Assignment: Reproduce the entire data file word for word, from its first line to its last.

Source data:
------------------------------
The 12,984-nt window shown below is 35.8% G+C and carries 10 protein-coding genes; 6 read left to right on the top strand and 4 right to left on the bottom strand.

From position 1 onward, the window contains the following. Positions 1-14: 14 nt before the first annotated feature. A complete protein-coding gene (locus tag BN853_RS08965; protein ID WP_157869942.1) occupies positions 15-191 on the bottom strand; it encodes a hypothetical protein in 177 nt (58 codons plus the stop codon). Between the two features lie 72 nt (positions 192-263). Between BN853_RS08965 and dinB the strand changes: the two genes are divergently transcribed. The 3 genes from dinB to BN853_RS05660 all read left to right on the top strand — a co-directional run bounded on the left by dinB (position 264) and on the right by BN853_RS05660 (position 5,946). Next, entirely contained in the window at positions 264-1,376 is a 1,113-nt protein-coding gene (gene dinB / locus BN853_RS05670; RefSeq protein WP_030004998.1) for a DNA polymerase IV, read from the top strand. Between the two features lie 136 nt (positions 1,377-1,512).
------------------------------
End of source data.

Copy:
The 12,984-nt window shown below is 35.8% G+C and carries 10 protein-coding genes; 6 read left to right on the top strand and 4 right to left on the bottom strand.

From position 1 onward, the window contains the following. Positions 1-14: 14 nt before the first annotated feature. A complete protein-coding gene (locus tag BN853_RS08965; protein ID WP_157869942.1) occupies positions 15-191 on the bottom strand; it encodes a hypothetical protein in 177 nt (58 codons plus the stop codon). Between the two features lie 72 nt (positions 192-263). Between BN853_RS08965 and dinB the strand changes: the two genes are divergently transcribed. The 3 genes from dinB to BN853_RS05660 all read left to right on the top strand — a co-directional run bounded on the left by dinB (position 264) and on the right by BN853_RS05660 (position 5,946). Next, entirely contained in the window at positions 264-1,376 is a 1,113-nt protein-coding gene (gene dinB / locus BN853_RS05670; RefSeq protein WP_030004998.1) for a DNA polymerase IV, read from the top strand. Between the two features lie 136 nt (positions 1,377-1,512).